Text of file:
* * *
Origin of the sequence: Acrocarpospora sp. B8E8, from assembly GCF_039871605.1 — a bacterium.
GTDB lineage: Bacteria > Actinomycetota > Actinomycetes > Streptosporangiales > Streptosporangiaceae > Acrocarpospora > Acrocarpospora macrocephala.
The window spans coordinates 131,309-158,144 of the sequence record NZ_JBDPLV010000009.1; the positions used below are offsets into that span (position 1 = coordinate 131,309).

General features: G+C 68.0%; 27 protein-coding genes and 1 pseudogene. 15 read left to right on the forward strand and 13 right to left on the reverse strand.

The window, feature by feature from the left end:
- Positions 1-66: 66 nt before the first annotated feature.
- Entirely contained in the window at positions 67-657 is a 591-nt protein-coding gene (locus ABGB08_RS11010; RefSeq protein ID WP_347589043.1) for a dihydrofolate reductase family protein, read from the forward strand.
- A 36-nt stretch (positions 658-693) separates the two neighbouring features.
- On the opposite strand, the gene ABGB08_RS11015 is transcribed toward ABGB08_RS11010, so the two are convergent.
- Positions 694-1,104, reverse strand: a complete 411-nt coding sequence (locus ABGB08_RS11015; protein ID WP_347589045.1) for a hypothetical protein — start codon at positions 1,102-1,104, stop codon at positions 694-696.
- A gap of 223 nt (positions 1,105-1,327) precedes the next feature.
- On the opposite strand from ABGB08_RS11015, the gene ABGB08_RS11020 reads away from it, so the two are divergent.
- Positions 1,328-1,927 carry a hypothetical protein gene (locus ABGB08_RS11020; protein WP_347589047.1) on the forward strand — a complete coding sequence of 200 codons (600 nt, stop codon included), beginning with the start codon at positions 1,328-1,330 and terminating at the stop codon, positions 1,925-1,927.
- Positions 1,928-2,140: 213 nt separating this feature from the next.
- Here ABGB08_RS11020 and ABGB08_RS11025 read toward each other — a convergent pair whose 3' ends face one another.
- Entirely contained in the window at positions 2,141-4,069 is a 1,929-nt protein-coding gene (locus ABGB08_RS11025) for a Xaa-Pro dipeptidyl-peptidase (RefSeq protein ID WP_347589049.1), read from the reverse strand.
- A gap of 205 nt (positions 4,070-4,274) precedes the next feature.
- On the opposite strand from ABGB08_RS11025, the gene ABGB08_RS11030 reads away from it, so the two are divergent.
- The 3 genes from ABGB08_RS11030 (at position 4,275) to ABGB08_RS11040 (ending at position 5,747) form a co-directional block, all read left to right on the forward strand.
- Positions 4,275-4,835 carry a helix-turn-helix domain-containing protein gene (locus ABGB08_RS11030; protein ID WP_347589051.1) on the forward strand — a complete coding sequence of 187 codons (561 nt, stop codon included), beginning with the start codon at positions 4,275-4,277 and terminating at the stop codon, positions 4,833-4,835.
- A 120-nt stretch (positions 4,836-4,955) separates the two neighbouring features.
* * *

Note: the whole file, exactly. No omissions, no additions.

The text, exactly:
Origin of the sequence: Acrocarpospora sp. B8E8, from assembly GCF_039871605.1 — a bacterium.
GTDB lineage: Bacteria > Actinomycetota > Actinomycetes > Streptosporangiales > Streptosporangiaceae > Acrocarpospora > Acrocarpospora macrocephala.
The window spans coordinates 131,309-158,144 of the sequence record NZ_JBDPLV010000009.1; the positions used below are offsets into that span (position 1 = coordinate 131,309).

General features: G+C 68.0%; 27 protein-coding genes and 1 pseudogene. 15 read left to right on the forward strand and 13 right to left on the reverse strand.

The window, feature by feature from the left end:
- Positions 1-66: 66 nt before the first annotated feature.
- Entirely contained in the window at positions 67-657 is a 591-nt protein-coding gene (locus ABGB08_RS11010; RefSeq protein ID WP_347589043.1) for a dihydrofolate reductase family protein, read from the forward strand.
- A 36-nt stretch (positions 658-693) separates the two neighbouring features.
- On the opposite strand, the gene ABGB08_RS11015 is transcribed toward ABGB08_RS11010, so the two are convergent.
- Positions 694-1,104, reverse strand: a complete 411-nt coding sequence (locus ABGB08_RS11015; protein ID WP_347589045.1) for a hypothetical protein — start codon at positions 1,102-1,104, stop codon at positions 694-696.
- A gap of 223 nt (positions 1,105-1,327) precedes the next feature.
- On the opposite strand from ABGB08_RS11015, the gene ABGB08_RS11020 reads away from it, so the two are divergent.
- Positions 1,328-1,927 carry a hypothetical protein gene (locus ABGB08_RS11020; protein WP_347589047.1) on the forward strand — a complete coding sequence of 200 codons (600 nt, stop codon included), beginning with the start codon at positions 1,328-1,330 and terminating at the stop codon, positions 1,925-1,927.
- Positions 1,928-2,140: 213 nt separating this feature from the next.
- Here ABGB08_RS11020 and ABGB08_RS11025 read toward each other — a convergent pair whose 3' ends face one another.
- Entirely contained in the window at positions 2,141-4,069 is a 1,929-nt protein-coding gene (locus ABGB08_RS11025) for a Xaa-Pro dipeptidyl-peptidase (RefSeq protein ID WP_347589049.1), read from the reverse strand.
- A gap of 205 nt (positions 4,070-4,274) precedes the next feature.
- On the opposite strand from ABGB08_RS11025, the gene ABGB08_RS11030 reads away from it, so the two are divergent.
- The 3 genes from ABGB08_RS11030 (at position 4,275) to ABGB08_RS11040 (ending at position 5,747) form a co-directional block, all read left to right on the forward strand.
- Positions 4,275-4,835 carry a helix-turn-helix domain-containing protein gene (locus ABGB08_RS11030; protein ID WP_347589051.1) on the forward strand — a complete coding sequence of 187 codons (561 nt, stop codon included), beginning with the start codon at positions 4,275-4,277 and terminating at the stop codon, positions 4,833-4,835.
- A 120-nt stretch (positions 4,836-4,955) separates the two neighbouring features.